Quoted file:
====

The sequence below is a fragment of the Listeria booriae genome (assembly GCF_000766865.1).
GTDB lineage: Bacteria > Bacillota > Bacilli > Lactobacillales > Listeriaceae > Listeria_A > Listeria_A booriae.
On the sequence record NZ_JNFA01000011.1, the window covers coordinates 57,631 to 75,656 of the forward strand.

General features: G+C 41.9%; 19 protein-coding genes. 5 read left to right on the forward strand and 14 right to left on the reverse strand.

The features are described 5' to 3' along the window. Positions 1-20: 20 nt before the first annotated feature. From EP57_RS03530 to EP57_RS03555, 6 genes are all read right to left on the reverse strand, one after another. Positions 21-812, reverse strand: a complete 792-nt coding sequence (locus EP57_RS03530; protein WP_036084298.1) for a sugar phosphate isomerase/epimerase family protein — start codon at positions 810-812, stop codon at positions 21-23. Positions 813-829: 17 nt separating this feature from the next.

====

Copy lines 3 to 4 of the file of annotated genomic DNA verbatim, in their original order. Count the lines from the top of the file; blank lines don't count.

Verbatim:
On the sequence record NZ_JNFA01000011.1, the window covers coordinates 57,631 to 75,656 of the forward strand.

General features: G+C 41.9%; 19 protein-coding genes. 5 read left to right on the forward strand and 14 right to left on the reverse strand.